Singapore Debates the PAP's Future
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Thursday, December 13, 2018
Asia

Singapore Debates the PAP's Future


By ASIA SENTINEL Tuesday, April 26, 2011


A view of the Parliament building. (Photo: Reuters)
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Ang Yong Guan, a psychiatrist who spent 23 years with the Singapore Armed Forces, and Tan Jee Say, who joined the SDP after being secretary to former Premier Goh Chok Tong.

Still others are Dr Vincent Wijeysingha, who is believed to have authored the Singapore Democratic Party‘s manifesto, and Chen Shao Mao of the Workers' Party. Sylvia Lim, the chairwoman of the Workers' Party, is another strong candidate.

Also, as with Malaysia in 2008 national elections, social media appear to be playing a growing role in one of Asia's best-wired—and most censored—countries. So far, authorities have largely allowed opposition parties to publish what they want on Internet, much of it irrelevant or irresponsible, while keeping a close rein on print and television media. However Temasek Review, one of the few opposition websites, complained on April 25 that it had been hit with a so-called DDOS, or distributed denial of service attack that flooded the website with vast numbers of responses and put its server out of business.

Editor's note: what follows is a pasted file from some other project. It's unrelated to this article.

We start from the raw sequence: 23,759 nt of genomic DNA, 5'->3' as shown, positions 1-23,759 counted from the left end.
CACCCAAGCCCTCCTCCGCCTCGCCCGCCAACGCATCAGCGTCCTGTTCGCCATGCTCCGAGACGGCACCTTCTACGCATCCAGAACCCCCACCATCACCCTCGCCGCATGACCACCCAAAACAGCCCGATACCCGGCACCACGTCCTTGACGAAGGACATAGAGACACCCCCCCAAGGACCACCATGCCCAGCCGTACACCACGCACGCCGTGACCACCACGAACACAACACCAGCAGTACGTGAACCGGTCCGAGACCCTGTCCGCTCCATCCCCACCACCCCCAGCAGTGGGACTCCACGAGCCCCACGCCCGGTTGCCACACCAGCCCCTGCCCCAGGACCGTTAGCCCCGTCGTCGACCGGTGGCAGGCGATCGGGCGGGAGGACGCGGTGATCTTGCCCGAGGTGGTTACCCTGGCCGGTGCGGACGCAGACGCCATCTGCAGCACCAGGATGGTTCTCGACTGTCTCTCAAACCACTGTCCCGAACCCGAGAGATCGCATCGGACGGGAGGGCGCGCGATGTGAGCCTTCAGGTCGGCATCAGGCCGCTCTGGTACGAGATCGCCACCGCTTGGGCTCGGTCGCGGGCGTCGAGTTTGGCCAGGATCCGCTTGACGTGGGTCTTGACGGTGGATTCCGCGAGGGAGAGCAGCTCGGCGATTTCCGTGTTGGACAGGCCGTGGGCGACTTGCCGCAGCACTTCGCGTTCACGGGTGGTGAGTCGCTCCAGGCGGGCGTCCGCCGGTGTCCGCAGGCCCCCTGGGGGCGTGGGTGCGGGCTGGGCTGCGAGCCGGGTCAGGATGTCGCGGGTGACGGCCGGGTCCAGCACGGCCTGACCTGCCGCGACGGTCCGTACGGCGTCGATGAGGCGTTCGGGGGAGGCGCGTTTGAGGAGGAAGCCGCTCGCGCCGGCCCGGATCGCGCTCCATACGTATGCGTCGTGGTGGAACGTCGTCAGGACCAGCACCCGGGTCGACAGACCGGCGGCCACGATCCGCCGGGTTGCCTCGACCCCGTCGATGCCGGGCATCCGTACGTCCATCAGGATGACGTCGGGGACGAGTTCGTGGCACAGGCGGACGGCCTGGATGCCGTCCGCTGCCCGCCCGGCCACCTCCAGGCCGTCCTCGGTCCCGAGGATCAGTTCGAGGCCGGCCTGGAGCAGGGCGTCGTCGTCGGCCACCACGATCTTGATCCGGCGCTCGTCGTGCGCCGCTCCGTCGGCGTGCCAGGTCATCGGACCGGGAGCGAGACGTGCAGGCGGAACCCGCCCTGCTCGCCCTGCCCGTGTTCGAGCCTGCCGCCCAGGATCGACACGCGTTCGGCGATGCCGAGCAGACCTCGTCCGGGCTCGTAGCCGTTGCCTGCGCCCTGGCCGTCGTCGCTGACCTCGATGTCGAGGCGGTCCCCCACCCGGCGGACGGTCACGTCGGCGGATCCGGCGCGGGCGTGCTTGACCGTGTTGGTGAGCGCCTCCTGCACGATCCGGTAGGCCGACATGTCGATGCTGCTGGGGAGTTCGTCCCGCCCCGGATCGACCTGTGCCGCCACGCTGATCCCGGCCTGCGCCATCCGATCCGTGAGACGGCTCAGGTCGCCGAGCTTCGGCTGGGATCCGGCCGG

Singapore boasts some 3 million Facebook members and an estimated 900,000 twitter users. Both the PAP and the opposition have been using the Internet extensively to put their message across for months despite the fact that ostensibly no campaigning is allowed until this week.

To blunt opposition criticism that the PAP is growing increasingly sclerotic and out of touch, the party has fielded 24 new candidates, the youngest of whom is 27-year-old Tin Pei Ling, who came under immediate fire for wearing designer togs. She defended herself by saying she had been forced to leave university for six months to help run the family coffee shop when her father fell ill, and that she knows what it is to worry about keeping families together.

The intimidation that typically characterized elections in years gone by has abated, for instance when then-Prime Minister Goh in the 19096-1997 general election warned that public housing upgrade programs could be withdrawn from constituencies that voted against the government, earning Goh a rebuke from the US State Department.

It is too soon to predict if the tide is turning against the ruling party. The PAP continues to remain entrenched. Throughout the country its imprimatur is overwhelming, whether in civil institutions, the armed forces, public housing and public schools. However, it is a party without the institutionalized platforms for accountability on why policies that have displeased the electorate continue to remain in place.

"This election may portend a generational change" declared Eugene Tan, a political commentator and academic to the nation's main news organization, Channel News Asia.

At the heart of the contest are competing economic blueprints. Another, is who best represents the aspirations and dreams of a population born in the digital age, raised with domestic maids doubling as surrogate mothers and oblivious to the odd ‘pious platitudes' the PAP has always been in the fond habit of dishing out.



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